Getting Kids Ready for Back to School

Getting Kids Ready for Back to School

As the start of the school years looms ever closer, some kids may start feeling a little bit nervous. Change can be scary! And trying to find a balance between fitting in and being yourself is always tough.

If you’ve already bought all the school supplies your kids need for this year, and maybe even prepared an outfit for the first day back, you may be sighing in relief (and perhaps even celebrating!). But what can you do to get your kids as excited as you are?

Sticking together.

For younger kids especially, going back to school after spending all summer with their family can feel a bit like being abandoned. By showing your kids that you’ll still be spending lots of time together after school, you can help them overcome the fear of being forgotten. And as the adult, you have to stick to it! Even though you’re tired from work, make sure to spend quality time with your kids several times a week. Reading a book together is a good start!

Reading together.

While storytime is likely already a part of your routine, choosing back to school books of all sorts fosters excitement for the joys of school! There are many options, but we of course recommend our latest poetry collection, My Lunchbox Is Hopping & Other School Poems. Written by Kalli Dakos and illustrated by Erin Mercer, this collection delves into a variety of school experiences, from messy desks to silly teachers to hiding in the bathroom.

Addressing big feelings.

Another perk of reading back to school books is giving kids the opportunity to express some difficult feelings they may have when faced with the new term. Giant-Sized Butterflies on My First Day of School by Justin Roberts and illustrated by Paola Escobar, for example, helps students deal with and even appreciate the butterflies in their stomachs, while Shy Robin and the First Day of School by Jaime Kim explores shyness and friendship.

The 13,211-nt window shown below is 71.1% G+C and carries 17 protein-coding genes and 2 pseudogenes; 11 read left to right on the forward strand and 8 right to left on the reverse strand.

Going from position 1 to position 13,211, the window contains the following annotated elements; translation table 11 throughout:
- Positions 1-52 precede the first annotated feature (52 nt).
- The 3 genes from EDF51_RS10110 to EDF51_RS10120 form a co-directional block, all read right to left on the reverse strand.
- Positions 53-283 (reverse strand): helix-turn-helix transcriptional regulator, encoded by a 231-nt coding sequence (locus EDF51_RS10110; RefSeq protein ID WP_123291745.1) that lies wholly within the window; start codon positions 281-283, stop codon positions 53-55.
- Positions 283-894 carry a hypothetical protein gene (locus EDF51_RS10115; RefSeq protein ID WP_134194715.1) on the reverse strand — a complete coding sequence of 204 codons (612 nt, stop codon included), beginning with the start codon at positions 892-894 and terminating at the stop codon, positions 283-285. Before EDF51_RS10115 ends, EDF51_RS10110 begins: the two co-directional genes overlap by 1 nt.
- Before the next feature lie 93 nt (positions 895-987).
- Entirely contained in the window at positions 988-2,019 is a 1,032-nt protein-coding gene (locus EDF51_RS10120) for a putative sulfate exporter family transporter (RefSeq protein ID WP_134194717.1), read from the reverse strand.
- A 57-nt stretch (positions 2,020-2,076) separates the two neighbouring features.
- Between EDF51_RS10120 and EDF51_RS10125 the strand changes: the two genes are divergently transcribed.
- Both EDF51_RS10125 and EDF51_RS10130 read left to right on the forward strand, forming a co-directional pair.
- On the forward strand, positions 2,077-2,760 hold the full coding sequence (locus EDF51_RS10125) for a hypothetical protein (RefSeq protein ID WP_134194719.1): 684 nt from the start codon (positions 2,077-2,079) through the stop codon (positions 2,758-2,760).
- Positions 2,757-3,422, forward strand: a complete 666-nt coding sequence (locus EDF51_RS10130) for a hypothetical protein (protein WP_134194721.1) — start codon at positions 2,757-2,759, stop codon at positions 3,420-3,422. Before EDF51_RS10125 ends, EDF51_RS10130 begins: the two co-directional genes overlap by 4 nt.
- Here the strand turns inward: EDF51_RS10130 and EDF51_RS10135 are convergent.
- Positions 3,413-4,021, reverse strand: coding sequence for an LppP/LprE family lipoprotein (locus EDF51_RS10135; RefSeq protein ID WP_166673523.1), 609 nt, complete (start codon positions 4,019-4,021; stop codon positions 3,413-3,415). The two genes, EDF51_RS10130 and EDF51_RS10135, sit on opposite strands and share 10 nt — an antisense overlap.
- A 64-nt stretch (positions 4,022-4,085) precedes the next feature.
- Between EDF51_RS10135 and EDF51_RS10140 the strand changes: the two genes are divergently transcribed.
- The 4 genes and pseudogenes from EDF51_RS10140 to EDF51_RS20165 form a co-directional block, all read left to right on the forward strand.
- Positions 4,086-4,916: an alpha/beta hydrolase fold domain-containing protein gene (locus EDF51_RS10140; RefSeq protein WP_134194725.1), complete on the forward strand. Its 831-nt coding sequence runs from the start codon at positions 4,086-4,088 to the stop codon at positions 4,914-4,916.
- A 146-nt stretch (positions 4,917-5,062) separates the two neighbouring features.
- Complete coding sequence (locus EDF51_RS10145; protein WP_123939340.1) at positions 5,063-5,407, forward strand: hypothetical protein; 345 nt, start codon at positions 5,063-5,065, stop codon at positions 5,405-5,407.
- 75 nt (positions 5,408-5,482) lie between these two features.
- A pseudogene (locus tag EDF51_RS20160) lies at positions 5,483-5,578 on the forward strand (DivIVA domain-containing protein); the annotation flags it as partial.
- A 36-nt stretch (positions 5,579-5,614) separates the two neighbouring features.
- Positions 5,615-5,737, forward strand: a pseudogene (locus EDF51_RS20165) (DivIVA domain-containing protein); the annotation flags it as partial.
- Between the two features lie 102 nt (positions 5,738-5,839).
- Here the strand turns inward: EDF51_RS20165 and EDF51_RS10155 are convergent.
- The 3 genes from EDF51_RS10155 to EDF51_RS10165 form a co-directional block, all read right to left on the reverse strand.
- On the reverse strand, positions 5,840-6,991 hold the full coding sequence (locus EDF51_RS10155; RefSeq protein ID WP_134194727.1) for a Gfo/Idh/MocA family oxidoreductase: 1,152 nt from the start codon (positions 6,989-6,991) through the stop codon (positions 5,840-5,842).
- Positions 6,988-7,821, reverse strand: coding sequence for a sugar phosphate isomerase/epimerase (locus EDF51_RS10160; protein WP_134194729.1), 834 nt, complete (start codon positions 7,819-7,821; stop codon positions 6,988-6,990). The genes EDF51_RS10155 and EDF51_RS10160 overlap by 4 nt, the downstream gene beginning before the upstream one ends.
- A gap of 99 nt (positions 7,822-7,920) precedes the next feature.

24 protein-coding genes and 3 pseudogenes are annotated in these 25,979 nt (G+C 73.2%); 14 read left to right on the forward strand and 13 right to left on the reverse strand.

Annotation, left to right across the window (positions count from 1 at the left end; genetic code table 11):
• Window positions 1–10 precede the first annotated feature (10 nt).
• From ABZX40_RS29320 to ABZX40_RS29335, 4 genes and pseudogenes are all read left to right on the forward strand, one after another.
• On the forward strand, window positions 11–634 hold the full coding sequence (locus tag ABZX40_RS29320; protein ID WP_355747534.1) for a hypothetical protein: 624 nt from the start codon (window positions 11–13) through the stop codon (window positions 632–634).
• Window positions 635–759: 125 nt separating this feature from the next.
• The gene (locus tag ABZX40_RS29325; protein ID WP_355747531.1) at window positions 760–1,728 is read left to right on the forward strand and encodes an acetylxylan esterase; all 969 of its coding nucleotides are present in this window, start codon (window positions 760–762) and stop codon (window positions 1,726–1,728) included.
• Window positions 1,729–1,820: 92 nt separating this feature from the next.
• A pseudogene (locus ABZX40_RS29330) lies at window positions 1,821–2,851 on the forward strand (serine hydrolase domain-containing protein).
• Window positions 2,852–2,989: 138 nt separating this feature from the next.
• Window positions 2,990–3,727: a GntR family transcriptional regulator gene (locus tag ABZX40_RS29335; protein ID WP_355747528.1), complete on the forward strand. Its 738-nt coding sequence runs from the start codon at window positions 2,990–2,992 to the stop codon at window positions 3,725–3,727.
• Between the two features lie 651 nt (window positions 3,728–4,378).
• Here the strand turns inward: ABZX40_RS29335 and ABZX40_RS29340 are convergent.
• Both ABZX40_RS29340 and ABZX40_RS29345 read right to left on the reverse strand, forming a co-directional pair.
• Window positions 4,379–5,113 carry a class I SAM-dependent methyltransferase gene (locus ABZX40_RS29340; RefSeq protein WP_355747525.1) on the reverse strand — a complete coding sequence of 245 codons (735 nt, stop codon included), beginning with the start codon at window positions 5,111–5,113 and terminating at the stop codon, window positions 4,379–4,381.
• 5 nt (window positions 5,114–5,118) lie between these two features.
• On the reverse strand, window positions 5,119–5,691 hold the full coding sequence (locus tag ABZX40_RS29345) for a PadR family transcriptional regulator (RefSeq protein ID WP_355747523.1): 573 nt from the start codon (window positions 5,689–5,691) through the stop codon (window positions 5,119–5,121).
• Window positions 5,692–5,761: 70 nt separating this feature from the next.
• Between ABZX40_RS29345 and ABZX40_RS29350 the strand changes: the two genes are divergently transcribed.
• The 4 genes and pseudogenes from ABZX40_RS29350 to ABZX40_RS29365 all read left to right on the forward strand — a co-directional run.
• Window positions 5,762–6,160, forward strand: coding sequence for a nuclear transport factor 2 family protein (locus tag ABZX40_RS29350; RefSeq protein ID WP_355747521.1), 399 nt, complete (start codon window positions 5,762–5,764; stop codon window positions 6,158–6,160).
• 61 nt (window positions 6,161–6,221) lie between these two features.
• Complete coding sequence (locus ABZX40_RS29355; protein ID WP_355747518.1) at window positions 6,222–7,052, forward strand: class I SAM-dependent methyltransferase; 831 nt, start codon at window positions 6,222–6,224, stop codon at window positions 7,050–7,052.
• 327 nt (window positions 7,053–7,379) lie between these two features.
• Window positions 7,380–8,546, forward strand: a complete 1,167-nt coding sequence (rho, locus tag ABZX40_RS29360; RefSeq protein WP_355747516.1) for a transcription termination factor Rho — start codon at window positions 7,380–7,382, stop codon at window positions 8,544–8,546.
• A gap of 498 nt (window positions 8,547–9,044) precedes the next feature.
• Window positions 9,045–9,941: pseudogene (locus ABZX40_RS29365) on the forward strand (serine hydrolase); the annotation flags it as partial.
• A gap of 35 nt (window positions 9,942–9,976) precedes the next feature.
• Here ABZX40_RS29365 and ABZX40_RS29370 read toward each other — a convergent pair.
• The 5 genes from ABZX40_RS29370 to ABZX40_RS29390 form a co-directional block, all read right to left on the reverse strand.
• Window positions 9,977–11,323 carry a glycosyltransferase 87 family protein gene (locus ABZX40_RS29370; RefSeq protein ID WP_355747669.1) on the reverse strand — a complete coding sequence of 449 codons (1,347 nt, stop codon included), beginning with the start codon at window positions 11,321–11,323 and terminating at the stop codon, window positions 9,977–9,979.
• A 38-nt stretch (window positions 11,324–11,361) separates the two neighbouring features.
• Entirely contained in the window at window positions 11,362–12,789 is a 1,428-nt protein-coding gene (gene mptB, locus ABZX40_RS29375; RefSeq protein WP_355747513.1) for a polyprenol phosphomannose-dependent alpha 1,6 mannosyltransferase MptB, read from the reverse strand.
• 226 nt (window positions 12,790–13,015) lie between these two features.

Creating a community.

Children’s books also help kids understand that they are all unique—everyone brings something different to the table, be it their culture, their experiences, their personality, or their abilities. Books like Our Class Is a Country by Andria W. Rosenbaum and illustrated by Dream Chen and Our Class Is a Family by Shannon Olsen and illustrated by Sandie Sonke encourage a sense of community and mutual respect for every student. Kids who are nervous about being different will feel more welcome after reading this sort of book!

In the end, what’s most important is supporting your kids and being receptive to their joys and fears, even if they don’t tell you outright. Reading school-themed books together is a great way to connect, explore emotions, and celebrate diversity! We’ll finish this post with a poem:

I called my teacher
What a silly thing
I said!
I called my teacher
I have fluff
inside my head!
I called my teacher
Now my face
is apple red!

-Kalli Dakos


See more back to school poems here. And check out this comprehensive phonics collection to teach kids to read!